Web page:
2 Half Hollow Hills schools to close because of declining district enrollment
Related mediaDix Hills photos Melville photos LI's top-paid school administrators Long Island school event photos Schools across Long Island Security measures in place at LI schools
Two of Half Hollow Hills' seven elementary schools will close at the end of this school year due to declining enrollment districtwide -- a cost-cutting move that drew both anger and sadness from parents Tuesday.
The school board voted unanimously Monday night to shutter the Chestnut Hill and Forest Park schools in Dix Hills, officials said.
Board members followed last month's recommendation by the district's facilities committee to close two elementaries: Vanderbilt or Forest Park; and Chestnut Hill or Signal Hill, according to board president James Ptucha.
SEARCH: School election results | State ratings
DATA: LI homeless students | School demographics
PHOTOS: LI schools | School events | BLOG: School Notebook
MORE: News alerts, newsletters | Twitter | Facebook
While no layoffs have been announced, Ptucha said the closures are expected to save the district about $3 million next year -- most of that coming from staffing cuts.
Superintendent Kelly Fallon said there are currently 80 empty classrooms in the district, which has a $228 million budget.
"In being responsible to the community during difficult budget times, the board of education has a responsibility to address the declining enrollment," she said.
Forest Park and Chestnut Hill had a total of 1,352 students in kindergarten through fifth grade in 2000-01, state records show. Even with prekindergarten classes added, the schools' combined enrollment this year dipped to 932, the district said.
Total elementary enrollment has declined from 4,614 in 2007-08 to 3,475 this year, or about 25 percent, according to district records. Projections call for the number of students to plunge to 2,774 by 2017-18.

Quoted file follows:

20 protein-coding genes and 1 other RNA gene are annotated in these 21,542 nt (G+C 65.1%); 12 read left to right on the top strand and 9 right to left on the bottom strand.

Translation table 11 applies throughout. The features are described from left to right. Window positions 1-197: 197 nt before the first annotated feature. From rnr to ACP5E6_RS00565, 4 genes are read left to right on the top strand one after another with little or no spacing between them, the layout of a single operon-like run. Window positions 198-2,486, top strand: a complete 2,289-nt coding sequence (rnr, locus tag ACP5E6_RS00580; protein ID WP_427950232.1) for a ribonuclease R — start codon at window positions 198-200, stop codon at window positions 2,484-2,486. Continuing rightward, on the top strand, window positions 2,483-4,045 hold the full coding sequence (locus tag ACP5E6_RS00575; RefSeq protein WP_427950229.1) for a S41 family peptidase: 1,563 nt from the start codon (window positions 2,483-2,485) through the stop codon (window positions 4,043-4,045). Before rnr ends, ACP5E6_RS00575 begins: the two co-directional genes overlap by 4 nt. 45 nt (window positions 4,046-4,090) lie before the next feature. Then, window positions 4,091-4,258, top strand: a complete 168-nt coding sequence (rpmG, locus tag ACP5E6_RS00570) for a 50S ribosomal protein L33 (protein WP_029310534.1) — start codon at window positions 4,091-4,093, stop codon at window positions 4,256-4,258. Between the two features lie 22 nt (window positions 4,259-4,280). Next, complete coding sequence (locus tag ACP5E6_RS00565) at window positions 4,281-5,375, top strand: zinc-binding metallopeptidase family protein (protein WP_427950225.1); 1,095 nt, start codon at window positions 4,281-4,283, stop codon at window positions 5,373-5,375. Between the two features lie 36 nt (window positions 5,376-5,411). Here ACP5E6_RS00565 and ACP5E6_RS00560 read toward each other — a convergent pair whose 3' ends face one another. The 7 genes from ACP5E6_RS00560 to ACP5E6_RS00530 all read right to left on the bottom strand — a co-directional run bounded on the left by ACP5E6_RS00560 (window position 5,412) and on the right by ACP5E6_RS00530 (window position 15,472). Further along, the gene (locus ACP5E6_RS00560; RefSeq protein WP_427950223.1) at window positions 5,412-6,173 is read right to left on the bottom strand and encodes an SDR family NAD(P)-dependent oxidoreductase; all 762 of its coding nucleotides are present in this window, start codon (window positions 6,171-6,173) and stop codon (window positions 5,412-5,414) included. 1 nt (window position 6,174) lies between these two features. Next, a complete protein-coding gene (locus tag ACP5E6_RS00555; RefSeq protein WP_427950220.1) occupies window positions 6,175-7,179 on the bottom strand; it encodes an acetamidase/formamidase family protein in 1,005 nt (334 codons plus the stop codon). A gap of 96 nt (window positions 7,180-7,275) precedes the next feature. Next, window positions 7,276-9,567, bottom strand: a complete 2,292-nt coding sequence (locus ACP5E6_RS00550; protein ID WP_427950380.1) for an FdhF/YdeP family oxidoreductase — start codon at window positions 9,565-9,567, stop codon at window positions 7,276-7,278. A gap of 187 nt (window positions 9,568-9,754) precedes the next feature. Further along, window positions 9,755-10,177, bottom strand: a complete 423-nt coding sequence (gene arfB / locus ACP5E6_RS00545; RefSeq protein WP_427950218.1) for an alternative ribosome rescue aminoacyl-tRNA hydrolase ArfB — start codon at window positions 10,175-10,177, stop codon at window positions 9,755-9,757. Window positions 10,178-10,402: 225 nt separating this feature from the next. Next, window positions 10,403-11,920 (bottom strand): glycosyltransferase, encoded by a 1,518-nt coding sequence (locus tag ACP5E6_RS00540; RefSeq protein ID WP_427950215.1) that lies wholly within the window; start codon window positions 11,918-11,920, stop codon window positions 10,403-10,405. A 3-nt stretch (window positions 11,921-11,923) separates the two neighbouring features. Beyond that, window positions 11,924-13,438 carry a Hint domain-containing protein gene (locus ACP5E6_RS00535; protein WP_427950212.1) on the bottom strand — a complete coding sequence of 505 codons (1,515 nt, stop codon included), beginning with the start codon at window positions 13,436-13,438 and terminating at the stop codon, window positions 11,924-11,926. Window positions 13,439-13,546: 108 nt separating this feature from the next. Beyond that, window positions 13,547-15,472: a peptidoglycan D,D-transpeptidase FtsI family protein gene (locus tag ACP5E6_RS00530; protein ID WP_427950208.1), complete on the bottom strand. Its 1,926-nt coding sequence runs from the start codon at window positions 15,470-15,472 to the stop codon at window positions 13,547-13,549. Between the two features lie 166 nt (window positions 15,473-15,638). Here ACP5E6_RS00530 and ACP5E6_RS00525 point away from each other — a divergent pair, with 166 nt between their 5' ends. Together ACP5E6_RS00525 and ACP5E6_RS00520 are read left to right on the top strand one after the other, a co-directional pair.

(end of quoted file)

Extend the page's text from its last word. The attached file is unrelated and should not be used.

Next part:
Forest Park parent Beth Glaser said she understands the rationale behind the closures, but found the announcement "shocking" anyway.
"I wouldn't think a Blue Ribbon school would be closed," said Glaser, who has a child at the school now and another who graduated last year.
Forest Park was recognized as a National Blue Ribbon School for academic achievement in 2011.
Chestnut Hill parent Aisha Khan, who lives minutes from her son's school, said it's an integral part of the community.
"I don't feel it should be closed," she said. "It's sad and it's very disappointing."
School officials wouldn't elaborate Tuesday about why the two schools were selected.
"It is too emotional . . . too sensitive," Ptucha said. "We struggled with this tremendously. Everyone wanted to do the right thing."
Ptucha said officials considered various criteria, including minimizing student change, safety and security of students, maintaining the middle school feeder patterns and balancing enrollment at elementaries. The district plans to adopt a new plan to decide which schools students attend in a few weeks, he said.
Fallon said the district hasn't made any decisions about potential teacher and staff layoffs tied to the closures.
Forest Park and Chestnut Hill each had 36 teachers in 2011-12, according to state reports.
The district does not intend to sell the schools, but they could be rented out to produce needed revenue. "To date there hasn't been a signed lease," Fallon said Tuesday.
Monday's decision comes amid declining public school enrollment across Long Island. More than 70 percent of districts have experienced drops in elementary enrollment in recent years, state records show.
Half Hollow Hills' facilities committee -- made up mostly of residents -- noted in its report that while all schools were examined, it "became apparent that the issue centered on elementary enrollment."
In making its recommendation, the committee considered demographic information and met with Michael Murphy, vice president of Douglas Elliman Real Estate, to discuss the feasibility of leasing or selling buildings.
Officials decided to keep all schools open this year, but said in April that at least two schools would likely be closed next year.
With Joie Tyrrell
and John Hildebrand